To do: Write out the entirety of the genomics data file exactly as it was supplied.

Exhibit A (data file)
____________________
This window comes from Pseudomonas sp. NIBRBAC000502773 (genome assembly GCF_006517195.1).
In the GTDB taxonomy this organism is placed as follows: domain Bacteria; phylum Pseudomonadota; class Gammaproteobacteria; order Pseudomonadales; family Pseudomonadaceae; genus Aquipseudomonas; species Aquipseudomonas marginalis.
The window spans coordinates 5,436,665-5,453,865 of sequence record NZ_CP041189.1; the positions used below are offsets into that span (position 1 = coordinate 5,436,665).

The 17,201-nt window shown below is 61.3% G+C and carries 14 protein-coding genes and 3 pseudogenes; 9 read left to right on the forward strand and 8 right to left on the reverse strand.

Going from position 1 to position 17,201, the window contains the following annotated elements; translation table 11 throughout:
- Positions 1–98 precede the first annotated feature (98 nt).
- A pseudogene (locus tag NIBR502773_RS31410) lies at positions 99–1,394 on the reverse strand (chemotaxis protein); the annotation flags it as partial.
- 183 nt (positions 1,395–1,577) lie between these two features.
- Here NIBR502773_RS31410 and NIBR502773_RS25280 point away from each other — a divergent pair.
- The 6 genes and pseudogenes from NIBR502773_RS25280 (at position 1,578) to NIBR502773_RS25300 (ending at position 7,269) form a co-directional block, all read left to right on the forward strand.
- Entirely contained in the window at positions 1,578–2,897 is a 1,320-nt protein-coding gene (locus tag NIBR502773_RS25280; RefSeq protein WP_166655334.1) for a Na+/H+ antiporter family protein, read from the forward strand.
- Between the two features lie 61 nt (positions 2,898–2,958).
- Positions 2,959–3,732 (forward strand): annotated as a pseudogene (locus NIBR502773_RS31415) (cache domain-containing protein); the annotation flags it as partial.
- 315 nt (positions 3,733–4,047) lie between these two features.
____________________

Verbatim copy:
This window comes from Pseudomonas sp. NIBRBAC000502773 (genome assembly GCF_006517195.1).
In the GTDB taxonomy this organism is placed as follows: domain Bacteria; phylum Pseudomonadota; class Gammaproteobacteria; order Pseudomonadales; family Pseudomonadaceae; genus Aquipseudomonas; species Aquipseudomonas marginalis.
The window spans coordinates 5,436,665-5,453,865 of sequence record NZ_CP041189.1; the positions used below are offsets into that span (position 1 = coordinate 5,436,665).

The 17,201-nt window shown below is 61.3% G+C and carries 14 protein-coding genes and 3 pseudogenes; 9 read left to right on the forward strand and 8 right to left on the reverse strand.

Going from position 1 to position 17,201, the window contains the following annotated elements; translation table 11 throughout:
- Positions 1–98 precede the first annotated feature (98 nt).
- A pseudogene (locus tag NIBR502773_RS31410) lies at positions 99–1,394 on the reverse strand (chemotaxis protein); the annotation flags it as partial.
- 183 nt (positions 1,395–1,577) lie between these two features.
- Here NIBR502773_RS31410 and NIBR502773_RS25280 point away from each other — a divergent pair.
- The 6 genes and pseudogenes from NIBR502773_RS25280 (at position 1,578) to NIBR502773_RS25300 (ending at position 7,269) form a co-directional block, all read left to right on the forward strand.
- Entirely contained in the window at positions 1,578–2,897 is a 1,320-nt protein-coding gene (locus tag NIBR502773_RS25280; RefSeq protein WP_166655334.1) for a Na+/H+ antiporter family protein, read from the forward strand.
- Between the two features lie 61 nt (positions 2,898–2,958).
- Positions 2,959–3,732 (forward strand): annotated as a pseudogene (locus NIBR502773_RS31415) (cache domain-containing protein); the annotation flags it as partial.
- 315 nt (positions 3,733–4,047) lie between these two features.